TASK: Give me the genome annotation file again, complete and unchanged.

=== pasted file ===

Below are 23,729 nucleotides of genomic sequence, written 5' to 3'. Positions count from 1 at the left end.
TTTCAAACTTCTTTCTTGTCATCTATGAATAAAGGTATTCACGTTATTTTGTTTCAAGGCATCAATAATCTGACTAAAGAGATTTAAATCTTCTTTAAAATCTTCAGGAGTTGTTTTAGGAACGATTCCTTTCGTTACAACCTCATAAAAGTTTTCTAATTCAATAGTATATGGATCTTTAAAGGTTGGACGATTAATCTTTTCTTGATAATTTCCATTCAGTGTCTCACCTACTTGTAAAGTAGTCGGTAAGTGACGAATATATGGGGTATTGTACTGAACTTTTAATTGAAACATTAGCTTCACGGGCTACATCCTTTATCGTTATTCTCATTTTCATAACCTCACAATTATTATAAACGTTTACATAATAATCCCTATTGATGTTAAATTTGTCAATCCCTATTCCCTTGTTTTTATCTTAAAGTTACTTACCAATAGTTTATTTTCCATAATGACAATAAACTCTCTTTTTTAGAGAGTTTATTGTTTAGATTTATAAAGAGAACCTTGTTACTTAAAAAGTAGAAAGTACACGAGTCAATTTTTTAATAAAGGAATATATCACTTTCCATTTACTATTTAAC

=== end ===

Below are 23,729 nucleotides of genomic sequence, written 5' to 3'. Positions count from 1 at the left end.
TTTCAAACTTCTTTCTTGTCATCTATGAATAAAGGTATTCACGTTATTTTGTTTCAAGGCATCAATAATCTGACTAAAGAGATTTAAATCTTCTTTAAAATCTTCAGGAGTTGTTTTAGGAACGATTCCTTTCGTTACAACCTCATAAAAGTTTTCTAATTCAATAGTATATGGATCTTTAAAGGTTGGACGATTAATCTTTTCTTGATAATTTCCATTCAGTGTCTCACCTACTTGTAAAGTAGTCGGTAAGTGACGAATATATGGGGTATTGTACTGAACTTTTAATTGAAACATTAGCTTCACGGGCTACATCCTTTATCGTTATTCTCATTTTCATAACCTCACAATTATTATAAACGTTTACATAATAATCCCTATTGATGTTAAATTTGTCAATCCCTATTCCCTTGTTTTTATCTTAAAGTTACTTACCAATAGTTTATTTTCCATAATGACAATAAACTCTCTTTTTTAGAGAGTTTATTGTTTAGATTTATAAAGAGAACCTTGTTACTTAAAAAGTAGAAAGTACACGAGTCAATTTTTTAATAAAGGAATATATCACTTTCCATTTACTATTTAAC